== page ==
Home' Defence Magazine : Issue 2 2009 Contents 47
Without an entitlement to paid maternity leave we
would not have been financially able to extend our
family beyond the two children we had before I
joined the RAAF. With both pregnancies I only took
my paid Maternity Leave of 12 weeks.
My early career choices were focused
on keeping my job and progressing in rank to
maximise the wages I was bringing home.
What did or didn’t work for you with
regards to your maternity leave?
Have you returned full or part-time?
With Alexandra, after her birth, I was asked
to do a small project from home in the latter two
months which helped immensely with keeping
up my currency, continuing to be paid (partly) and
feeling human. It was a fellow female officer (and
mum) that arranged this and it was fabulous. I
definitely think more flexibility in returning to work
should be explored.
Being told I had to take maternity leave four
weeks before Alexandra’s birth (she was late)
meant I could not spend as much time after her
birth with her as wanted. There was a perception
that being pregnant really did mean ineffective.
That’s not the case now.
Coming back to work full-time after having
a baby is a tough call for a new mother. You
need a lot of support. Part-time work is a good
way to get a bit of balance but the work has
to be meaningful. You have to be a self-starter
to find the part-time opportunities that provide
meaningful work that supports your overall career
aspirations. You also have to remember that
flexibility is a two-way street. While it is okay to
expect your workplace to be flexible, you also have
to be prepared to be flexible and help out in peak
Overall, it comes down to choice and self-
help. It is very difficult to have it all, and women
put so much pressure on themselves to try and do
this. You have to be realistic and think about how
best to cope with life as a working mother. There
are loads of opportunities in the ADF for working
mothers, but unfortunately, accessing those
opportunities and making them work for you can be
difficult at times. Initiative is required to make the
situation work to your advantage.
It has been a long time since I was pregnant
and took maternity leave (18 and 13 years
respectively), but I have some clear and lasting
memories of the experience. During my first
pregnancy I was moved to a less demanding job
because my supervisors were not convinced I
would be able to work until six weeks before my
baby was due and return to work after my paid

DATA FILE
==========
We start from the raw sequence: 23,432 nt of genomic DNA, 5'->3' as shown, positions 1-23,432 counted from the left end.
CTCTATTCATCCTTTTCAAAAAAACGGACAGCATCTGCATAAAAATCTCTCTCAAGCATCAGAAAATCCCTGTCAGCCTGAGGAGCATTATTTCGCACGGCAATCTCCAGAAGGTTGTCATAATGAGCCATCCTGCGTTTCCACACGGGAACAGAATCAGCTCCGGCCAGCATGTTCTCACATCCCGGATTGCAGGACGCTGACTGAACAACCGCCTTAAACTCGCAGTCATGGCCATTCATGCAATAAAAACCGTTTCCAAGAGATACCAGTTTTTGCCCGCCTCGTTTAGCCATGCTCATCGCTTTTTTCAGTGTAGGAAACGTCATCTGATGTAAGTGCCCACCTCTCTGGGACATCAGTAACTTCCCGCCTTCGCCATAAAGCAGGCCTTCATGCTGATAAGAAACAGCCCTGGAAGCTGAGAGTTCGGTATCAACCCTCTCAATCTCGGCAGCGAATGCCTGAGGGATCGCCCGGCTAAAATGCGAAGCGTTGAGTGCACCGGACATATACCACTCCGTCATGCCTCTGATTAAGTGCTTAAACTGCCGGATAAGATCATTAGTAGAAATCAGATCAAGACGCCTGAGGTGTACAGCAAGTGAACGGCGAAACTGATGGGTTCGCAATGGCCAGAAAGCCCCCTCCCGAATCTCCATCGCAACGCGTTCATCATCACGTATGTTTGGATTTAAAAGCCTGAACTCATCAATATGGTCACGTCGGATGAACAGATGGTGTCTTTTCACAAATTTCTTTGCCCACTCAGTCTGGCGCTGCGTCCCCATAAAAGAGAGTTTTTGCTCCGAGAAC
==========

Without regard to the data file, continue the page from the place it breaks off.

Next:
maternity leave expired. Also, there were no
maternity uniforms so the moment I was unable to
fit into my regular uniforms I lost my identity as a
member of the RAAF.
Five years later, things improved. I remained in
my job, my supervisors did not doubt my ability to
continue my work or my commitment to returning,
and despite my big navy blue maternity pinafore, it
was a uniform and I still felt as though I belonged.
What does work-life balance
mean to you?
I am conscious that the work-life balance
is a tenuous one and wholly dependent on your
working situation at the time. Ashore, I have
found all my superiors have been fantastic about
ensuring that all personnel are able to go to school
assemblies if able, countenance the odd half day
that children have to be in at work and understand
that sometimes you have to take time off for dental
appointments. At sea this is simply impossible,
but this is why we need to ensure the sea/
shore respite ratio is as closely met as capability
requirements can allow.
I do feel I have the right mix now and have
consistently. My current CO is extremely family-
orientated and understands that our jobs often
require us to juggle work and family commitments.
He is very comfortable that families are involved
in as many activities as possible especially the
Naval Community Engagement activities that we
are involved in here at Harman. His attitudes I
have found displayed ‘across the board’ and are
increasingly more prevalent.
Work-life balance is a challenge for most
working mothers and it certainly is for me. In the
modern work environment, it is not realistic to
think that you can simply come to work each day,
work eight hours with an hour for lunch and then
go home and relax.
My outside of work time is devoted to my
family and with three small children my home
life is very busy. But, this is a choice I make. The
demands of my present posting mean that I don’t
have an optimal work-life balance. However, for
my next posting I will probably choose something
less intensive that will help even up the balance.
Now that my husband is working full-time, my
career choices are more influenced by locational
stability. We want to live in our own home we
bought last year and my husband wants the
opportunity to pursue his long-term career goals.
So for me life-work balance means
understanding, and accepting the impact of
the choices that I make have. This means that
sometimes I am not as focused on my family as
other mothers and there are career opportunities
I have to forgo. But on balance I am happy that I
have a functional family and a satisfying career.
Defence policy on maternity leave:
aDf – Health Directive 235 / PacMan
chapter 5 Part 4
aPs – Defence Workplace Relations Manual
chapter 8 Part 4 / Deca – Part f17 / Maternity
Leave (commonwealth employees) acT 1973
A working mother’s perspective on
By Michael Weaver
Discussing the finer points of maternity leave are
(L-R) LcDR stacey Porter, WgcDR Bernadette
finglas-Watson and LTcOL Bronwyn Worswick.
Photo: Michael Weaver
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